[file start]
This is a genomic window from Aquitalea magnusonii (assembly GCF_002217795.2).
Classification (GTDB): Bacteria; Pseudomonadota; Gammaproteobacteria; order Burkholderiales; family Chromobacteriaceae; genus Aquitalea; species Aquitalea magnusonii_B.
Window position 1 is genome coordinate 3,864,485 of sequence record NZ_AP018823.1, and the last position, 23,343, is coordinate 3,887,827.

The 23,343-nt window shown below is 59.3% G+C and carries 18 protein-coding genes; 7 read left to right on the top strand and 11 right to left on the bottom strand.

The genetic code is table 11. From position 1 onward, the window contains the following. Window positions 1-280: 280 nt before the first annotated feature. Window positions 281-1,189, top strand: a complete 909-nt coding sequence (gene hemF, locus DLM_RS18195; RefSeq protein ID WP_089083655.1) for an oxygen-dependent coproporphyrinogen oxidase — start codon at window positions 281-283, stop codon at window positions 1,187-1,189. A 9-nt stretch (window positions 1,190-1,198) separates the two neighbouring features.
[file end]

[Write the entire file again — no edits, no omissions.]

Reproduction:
This is a genomic window from Aquitalea magnusonii (assembly GCF_002217795.2).
Classification (GTDB): Bacteria; Pseudomonadota; Gammaproteobacteria; order Burkholderiales; family Chromobacteriaceae; genus Aquitalea; species Aquitalea magnusonii_B.
Window position 1 is genome coordinate 3,864,485 of sequence record NZ_AP018823.1, and the last position, 23,343, is coordinate 3,887,827.

The 23,343-nt window shown below is 59.3% G+C and carries 18 protein-coding genes; 7 read left to right on the top strand and 11 right to left on the bottom strand.

The genetic code is table 11. From position 1 onward, the window contains the following. Window positions 1-280: 280 nt before the first annotated feature. Window positions 281-1,189, top strand: a complete 909-nt coding sequence (gene hemF, locus DLM_RS18195; RefSeq protein ID WP_089083655.1) for an oxygen-dependent coproporphyrinogen oxidase — start codon at window positions 281-283, stop codon at window positions 1,187-1,189. A 9-nt stretch (window positions 1,190-1,198) separates the two neighbouring features.